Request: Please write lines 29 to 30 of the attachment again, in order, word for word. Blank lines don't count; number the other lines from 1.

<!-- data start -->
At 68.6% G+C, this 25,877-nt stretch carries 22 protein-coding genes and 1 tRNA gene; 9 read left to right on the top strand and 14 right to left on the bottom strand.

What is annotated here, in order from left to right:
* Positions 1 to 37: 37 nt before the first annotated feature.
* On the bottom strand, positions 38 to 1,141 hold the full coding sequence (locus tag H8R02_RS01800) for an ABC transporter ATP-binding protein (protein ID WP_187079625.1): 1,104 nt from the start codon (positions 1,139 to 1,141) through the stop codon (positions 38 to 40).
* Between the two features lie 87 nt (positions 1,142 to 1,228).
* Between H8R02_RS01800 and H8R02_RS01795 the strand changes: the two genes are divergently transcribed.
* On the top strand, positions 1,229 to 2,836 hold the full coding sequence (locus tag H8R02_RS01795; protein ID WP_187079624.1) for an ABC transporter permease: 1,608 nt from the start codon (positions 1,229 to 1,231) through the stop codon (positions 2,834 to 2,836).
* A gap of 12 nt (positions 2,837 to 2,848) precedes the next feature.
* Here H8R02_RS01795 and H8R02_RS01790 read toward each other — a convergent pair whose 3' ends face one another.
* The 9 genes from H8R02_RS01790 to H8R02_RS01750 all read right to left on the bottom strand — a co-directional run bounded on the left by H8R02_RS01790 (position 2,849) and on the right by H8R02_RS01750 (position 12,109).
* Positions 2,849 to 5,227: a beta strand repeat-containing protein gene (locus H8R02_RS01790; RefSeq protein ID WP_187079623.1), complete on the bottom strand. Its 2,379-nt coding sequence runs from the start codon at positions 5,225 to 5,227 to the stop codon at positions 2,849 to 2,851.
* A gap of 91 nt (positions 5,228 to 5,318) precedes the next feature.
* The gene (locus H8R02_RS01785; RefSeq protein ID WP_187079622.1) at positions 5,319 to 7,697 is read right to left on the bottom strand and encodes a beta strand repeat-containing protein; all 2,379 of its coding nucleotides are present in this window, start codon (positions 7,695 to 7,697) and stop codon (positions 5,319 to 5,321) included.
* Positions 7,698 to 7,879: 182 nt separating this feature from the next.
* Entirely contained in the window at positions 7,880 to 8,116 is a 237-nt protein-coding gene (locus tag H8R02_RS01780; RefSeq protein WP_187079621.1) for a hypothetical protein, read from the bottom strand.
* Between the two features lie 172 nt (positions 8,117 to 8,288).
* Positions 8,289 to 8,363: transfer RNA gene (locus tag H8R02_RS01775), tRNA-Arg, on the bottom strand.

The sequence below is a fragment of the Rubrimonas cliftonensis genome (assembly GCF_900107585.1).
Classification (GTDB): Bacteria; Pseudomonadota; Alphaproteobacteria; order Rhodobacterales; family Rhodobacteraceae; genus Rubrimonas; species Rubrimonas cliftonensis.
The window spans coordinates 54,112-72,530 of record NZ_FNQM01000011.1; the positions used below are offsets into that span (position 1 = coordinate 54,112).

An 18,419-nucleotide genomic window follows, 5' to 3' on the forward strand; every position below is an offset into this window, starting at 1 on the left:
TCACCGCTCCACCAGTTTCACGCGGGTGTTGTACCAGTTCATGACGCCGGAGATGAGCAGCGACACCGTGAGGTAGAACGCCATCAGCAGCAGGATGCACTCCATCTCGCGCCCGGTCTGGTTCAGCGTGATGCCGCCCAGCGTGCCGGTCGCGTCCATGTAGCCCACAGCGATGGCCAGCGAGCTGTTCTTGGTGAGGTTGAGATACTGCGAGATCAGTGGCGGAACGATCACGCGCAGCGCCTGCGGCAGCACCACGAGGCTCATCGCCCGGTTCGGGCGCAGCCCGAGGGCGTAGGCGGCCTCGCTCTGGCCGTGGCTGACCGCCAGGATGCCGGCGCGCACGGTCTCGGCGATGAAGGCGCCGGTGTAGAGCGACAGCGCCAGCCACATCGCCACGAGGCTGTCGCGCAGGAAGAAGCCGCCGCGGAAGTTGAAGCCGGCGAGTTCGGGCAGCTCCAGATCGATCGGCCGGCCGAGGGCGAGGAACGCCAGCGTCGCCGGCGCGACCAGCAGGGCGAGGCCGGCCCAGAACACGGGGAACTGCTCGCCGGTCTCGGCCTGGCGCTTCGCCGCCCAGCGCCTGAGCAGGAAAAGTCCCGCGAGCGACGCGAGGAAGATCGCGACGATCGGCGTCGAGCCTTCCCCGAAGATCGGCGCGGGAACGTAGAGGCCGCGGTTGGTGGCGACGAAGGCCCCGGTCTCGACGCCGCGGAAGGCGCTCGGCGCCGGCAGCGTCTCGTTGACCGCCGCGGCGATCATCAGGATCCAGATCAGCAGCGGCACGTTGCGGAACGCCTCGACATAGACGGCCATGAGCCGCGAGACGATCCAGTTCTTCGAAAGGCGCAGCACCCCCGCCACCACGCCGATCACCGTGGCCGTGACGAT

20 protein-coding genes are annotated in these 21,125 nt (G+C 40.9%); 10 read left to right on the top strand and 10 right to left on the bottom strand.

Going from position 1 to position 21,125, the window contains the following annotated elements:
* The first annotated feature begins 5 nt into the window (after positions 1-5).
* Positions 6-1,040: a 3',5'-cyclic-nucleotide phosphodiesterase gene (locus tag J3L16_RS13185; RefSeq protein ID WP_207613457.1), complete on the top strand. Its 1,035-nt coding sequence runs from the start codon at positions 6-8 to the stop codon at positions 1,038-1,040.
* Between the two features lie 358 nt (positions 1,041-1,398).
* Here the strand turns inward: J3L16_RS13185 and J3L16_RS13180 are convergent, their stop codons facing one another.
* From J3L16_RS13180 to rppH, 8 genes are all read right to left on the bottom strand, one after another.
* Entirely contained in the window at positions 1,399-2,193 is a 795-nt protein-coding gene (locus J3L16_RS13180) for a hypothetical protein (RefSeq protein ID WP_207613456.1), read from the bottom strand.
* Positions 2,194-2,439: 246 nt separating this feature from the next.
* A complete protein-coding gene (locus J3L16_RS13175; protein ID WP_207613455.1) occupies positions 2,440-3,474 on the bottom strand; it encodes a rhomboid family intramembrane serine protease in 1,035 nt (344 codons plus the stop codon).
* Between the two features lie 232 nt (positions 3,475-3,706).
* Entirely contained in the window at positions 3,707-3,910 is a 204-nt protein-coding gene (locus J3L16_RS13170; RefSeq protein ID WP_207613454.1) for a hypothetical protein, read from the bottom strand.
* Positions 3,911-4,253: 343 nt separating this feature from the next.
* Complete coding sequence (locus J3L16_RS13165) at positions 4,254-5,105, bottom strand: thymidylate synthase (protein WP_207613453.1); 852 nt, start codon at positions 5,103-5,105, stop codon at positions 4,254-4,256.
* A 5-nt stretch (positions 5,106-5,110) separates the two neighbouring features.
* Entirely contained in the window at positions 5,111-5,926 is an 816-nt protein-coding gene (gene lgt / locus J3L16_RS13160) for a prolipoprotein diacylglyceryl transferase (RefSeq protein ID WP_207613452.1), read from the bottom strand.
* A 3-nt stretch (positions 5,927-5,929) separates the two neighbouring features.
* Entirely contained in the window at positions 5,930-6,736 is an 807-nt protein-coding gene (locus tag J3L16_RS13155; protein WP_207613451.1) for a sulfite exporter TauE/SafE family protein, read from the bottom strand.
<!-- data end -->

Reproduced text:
* From J3L16_RS13180 to rppH, 8 genes are all read right to left on the bottom strand, one after another.
* Entirely contained in the window at positions 1,399-2,193 is a 795-nt protein-coding gene (locus J3L16_RS13180) for a hypothetical protein (RefSeq protein ID WP_207613456.1), read from the bottom strand.